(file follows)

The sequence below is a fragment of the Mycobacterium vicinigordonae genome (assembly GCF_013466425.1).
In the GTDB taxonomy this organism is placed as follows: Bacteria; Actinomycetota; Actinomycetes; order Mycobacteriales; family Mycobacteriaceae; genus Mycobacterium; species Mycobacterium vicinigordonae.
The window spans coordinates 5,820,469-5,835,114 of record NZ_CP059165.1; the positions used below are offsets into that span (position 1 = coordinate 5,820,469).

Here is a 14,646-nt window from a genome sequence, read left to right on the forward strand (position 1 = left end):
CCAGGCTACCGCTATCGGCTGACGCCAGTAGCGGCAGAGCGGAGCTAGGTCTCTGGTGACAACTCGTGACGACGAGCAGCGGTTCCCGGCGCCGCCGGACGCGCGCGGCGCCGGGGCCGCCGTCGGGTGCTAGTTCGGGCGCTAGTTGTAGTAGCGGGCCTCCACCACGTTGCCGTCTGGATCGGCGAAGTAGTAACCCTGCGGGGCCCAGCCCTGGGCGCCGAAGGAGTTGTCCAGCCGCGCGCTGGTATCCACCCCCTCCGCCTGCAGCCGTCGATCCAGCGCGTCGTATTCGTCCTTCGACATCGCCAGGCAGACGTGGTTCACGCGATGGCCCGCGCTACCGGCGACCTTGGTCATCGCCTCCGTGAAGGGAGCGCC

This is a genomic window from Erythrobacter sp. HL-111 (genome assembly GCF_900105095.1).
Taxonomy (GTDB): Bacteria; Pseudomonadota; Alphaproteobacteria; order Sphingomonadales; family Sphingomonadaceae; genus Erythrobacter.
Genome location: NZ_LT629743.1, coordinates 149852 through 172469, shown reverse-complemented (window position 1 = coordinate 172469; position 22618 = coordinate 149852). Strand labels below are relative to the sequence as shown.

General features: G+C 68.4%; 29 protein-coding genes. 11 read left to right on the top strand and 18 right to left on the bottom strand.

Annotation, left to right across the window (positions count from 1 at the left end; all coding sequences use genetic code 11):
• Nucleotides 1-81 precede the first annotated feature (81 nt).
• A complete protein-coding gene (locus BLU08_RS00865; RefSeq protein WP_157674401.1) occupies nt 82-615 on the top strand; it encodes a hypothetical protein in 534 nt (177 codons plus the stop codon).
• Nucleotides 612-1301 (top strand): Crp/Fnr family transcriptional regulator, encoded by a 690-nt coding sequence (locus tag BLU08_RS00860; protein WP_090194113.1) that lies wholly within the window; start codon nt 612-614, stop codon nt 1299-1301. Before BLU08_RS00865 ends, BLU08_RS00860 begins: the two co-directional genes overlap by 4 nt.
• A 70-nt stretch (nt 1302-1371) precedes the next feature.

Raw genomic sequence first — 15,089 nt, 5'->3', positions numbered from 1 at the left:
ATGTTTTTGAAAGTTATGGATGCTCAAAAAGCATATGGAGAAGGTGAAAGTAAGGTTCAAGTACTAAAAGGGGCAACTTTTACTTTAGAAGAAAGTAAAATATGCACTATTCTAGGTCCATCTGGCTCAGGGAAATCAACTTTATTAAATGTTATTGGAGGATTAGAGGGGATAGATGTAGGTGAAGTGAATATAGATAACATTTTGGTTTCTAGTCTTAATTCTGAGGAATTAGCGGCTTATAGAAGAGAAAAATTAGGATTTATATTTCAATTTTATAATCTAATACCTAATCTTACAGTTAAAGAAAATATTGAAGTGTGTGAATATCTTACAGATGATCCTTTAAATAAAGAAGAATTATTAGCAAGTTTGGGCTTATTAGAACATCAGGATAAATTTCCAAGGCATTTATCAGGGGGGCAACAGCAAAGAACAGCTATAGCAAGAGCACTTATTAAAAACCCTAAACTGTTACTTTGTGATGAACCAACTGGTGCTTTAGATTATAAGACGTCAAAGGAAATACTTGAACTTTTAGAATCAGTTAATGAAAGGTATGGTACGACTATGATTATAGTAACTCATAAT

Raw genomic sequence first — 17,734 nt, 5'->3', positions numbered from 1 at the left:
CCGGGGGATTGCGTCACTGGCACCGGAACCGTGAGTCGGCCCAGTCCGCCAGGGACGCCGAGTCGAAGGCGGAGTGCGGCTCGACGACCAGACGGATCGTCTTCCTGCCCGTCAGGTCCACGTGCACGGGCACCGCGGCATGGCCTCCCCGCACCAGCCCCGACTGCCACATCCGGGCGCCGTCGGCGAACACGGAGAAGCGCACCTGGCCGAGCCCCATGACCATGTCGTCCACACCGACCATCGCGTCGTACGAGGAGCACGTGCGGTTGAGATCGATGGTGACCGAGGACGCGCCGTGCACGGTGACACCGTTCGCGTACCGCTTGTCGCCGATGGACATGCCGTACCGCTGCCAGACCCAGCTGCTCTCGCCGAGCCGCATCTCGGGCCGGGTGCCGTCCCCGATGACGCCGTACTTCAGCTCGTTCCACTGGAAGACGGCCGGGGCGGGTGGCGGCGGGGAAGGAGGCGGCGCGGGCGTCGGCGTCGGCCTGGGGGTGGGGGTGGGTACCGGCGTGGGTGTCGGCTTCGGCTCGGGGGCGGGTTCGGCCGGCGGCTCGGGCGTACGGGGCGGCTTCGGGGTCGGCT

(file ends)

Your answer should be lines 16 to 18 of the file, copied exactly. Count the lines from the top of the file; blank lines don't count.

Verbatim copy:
ATGTTTTTGAAAGTTATGGATGCTCAAAAAGCATATGGAGAAGGTGAAAGTAAGGTTCAAGTACTAAAAGGGGCAACTTTTACTTTAGAAGAAAGTAAAATATGCACTATTCTAGGTCCATCTGGCTCAGGGAAATCAACTTTATTAAATGTTATTGGAGGATTAGAGGGGATAGATGTAGGTGAAGTGAATATAGATAACATTTTGGTTTCTAGTCTTAATTCTGAGGAATTAGCGGCTTATAGAAGAGAAAAATTAGGATTTATATTTCAATTTTATAATCTAATACCTAATCTTACAGTTAAAGAAAATATTGAAGTGTGTGAATATCTTACAGATGATCCTTTAAATAAAGAAGAATTATTAGCAAGTTTGGGCTTATTAGAACATCAGGATAAATTTCCAAGGCATTTATCAGGGGGGCAACAGCAAAGAACAGCTATAGCAAGAGCACTTATTAAAAACCCTAAACTGTTACTTTGTGATGAACCAACTGGTGCTTTAGATTATAAGACGTCAAAGGAAATACTTGAACTTTTAGAATCAGTTAATGAAAGGTATGGTACGACTATGATTATAGTAACTCATAAT

Raw genomic sequence first — 17,734 nt, 5'->3', positions numbered from 1 at the left:
CCGGGGGATTGCGTCACTGGCACCGGAACCGTGAGTCGGCCCAGTCCGCCAGGGACGCCGAGTCGAAGGCGGAGTGCGGCTCGACGACCAGACGGATCGTCTTCCTGCCCGTCAGGTCCACGTGCACGGGCACCGCGGCATGGCCTCCCCGCACCAGCCCCGACTGCCACATCCGGGCGCCGTCGGCGAACACGGAGAAGCGCACCTGGCCGAGCCCCATGACCATGTCGTCCACACCGACCATCGCGTCGTACGAGGAGCACGTGCGGTTGAGATCGATGGTGACCGAGGACGCGCCGTGCACGGTGACACCGTTCGCGTACCGCTTGTCGCCGATGGACATGCCGTACCGCTGCCAGACCCAGCTGCTCTCGCCGAGCCGCATCTCGGGCCGGGTGCCGTCCCCGATGACGCCGTACTTCAGCTCGTTCCACTGGAAGACGGCCGGGGCGGGTGGCGGCGGGGAAGGAGGCGGCGCGGGCGTCGGCGTCGGCCTGGGGGTGGGGGTGGGTACCGGCGTGGGTGTCGGCTTCGGCTCGGGGGCGGGTTCGGCCGGCGGCTCGGGCGTACGGGGCGGCTTCGGGGTCGGCT